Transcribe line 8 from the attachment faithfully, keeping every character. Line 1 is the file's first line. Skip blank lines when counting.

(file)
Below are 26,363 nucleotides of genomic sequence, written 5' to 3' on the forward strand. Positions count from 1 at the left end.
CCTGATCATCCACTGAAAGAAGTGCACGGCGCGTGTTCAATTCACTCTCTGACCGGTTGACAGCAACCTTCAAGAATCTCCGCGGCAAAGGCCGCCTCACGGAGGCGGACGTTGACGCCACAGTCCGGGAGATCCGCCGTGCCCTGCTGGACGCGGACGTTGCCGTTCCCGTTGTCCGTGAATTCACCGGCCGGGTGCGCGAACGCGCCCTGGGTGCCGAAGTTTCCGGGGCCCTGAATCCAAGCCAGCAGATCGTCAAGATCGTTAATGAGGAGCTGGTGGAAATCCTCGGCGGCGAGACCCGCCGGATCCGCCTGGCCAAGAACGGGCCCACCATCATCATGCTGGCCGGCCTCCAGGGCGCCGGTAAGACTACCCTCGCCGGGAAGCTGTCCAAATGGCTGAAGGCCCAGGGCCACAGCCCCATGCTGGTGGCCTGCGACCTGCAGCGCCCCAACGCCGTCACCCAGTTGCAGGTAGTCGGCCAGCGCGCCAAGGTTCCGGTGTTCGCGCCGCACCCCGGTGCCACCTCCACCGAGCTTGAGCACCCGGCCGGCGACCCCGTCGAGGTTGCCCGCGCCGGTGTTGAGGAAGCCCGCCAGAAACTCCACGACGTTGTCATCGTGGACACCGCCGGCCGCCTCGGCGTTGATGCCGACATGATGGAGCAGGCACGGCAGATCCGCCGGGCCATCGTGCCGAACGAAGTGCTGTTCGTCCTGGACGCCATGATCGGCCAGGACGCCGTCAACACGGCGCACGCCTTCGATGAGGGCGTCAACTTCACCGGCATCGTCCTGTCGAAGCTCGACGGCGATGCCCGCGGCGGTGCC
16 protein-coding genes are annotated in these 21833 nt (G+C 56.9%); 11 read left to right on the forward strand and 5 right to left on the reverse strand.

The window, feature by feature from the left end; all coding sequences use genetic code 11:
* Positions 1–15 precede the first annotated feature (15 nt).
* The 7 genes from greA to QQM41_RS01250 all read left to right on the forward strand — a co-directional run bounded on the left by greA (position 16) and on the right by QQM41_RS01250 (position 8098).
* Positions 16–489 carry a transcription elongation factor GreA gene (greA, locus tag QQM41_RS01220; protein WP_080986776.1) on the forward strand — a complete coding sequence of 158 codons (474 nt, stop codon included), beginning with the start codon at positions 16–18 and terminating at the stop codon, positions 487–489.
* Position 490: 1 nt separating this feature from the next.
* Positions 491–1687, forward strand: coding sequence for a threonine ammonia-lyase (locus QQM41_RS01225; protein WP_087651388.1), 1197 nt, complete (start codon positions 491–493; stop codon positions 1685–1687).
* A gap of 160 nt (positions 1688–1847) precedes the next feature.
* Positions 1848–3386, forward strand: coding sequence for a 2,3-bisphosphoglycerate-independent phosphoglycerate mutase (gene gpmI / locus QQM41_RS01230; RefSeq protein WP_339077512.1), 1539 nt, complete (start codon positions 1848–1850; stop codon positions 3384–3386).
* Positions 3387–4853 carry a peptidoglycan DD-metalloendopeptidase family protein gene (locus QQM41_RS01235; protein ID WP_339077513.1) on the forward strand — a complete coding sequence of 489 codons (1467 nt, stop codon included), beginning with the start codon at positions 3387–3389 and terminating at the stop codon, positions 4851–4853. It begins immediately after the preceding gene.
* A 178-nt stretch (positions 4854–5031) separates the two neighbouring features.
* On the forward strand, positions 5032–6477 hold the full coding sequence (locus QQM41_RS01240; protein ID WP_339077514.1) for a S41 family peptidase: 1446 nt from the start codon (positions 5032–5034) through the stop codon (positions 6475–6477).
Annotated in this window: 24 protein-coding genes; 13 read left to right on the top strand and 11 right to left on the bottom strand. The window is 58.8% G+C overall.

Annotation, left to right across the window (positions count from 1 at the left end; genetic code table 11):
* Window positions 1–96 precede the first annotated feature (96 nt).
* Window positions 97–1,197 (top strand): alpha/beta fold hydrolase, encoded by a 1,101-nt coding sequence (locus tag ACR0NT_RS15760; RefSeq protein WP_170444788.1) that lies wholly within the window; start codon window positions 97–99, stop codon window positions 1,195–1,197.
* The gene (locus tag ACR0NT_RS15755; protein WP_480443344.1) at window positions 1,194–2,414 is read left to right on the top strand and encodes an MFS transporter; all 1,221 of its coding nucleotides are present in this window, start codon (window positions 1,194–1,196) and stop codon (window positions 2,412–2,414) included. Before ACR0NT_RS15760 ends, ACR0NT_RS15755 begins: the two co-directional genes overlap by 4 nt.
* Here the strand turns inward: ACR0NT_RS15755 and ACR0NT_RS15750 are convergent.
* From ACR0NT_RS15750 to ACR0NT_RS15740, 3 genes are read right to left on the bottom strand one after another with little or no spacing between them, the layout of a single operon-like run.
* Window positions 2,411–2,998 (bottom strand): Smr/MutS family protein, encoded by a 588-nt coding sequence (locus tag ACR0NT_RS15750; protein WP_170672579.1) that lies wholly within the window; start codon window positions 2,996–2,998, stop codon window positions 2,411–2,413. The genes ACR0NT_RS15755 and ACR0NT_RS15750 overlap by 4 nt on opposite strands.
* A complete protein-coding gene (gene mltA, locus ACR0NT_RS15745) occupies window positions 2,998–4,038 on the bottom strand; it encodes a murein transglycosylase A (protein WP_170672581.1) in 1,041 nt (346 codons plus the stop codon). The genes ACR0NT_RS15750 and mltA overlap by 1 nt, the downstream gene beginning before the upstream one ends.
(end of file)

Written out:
* Position 490: 1 nt separating this feature from the next.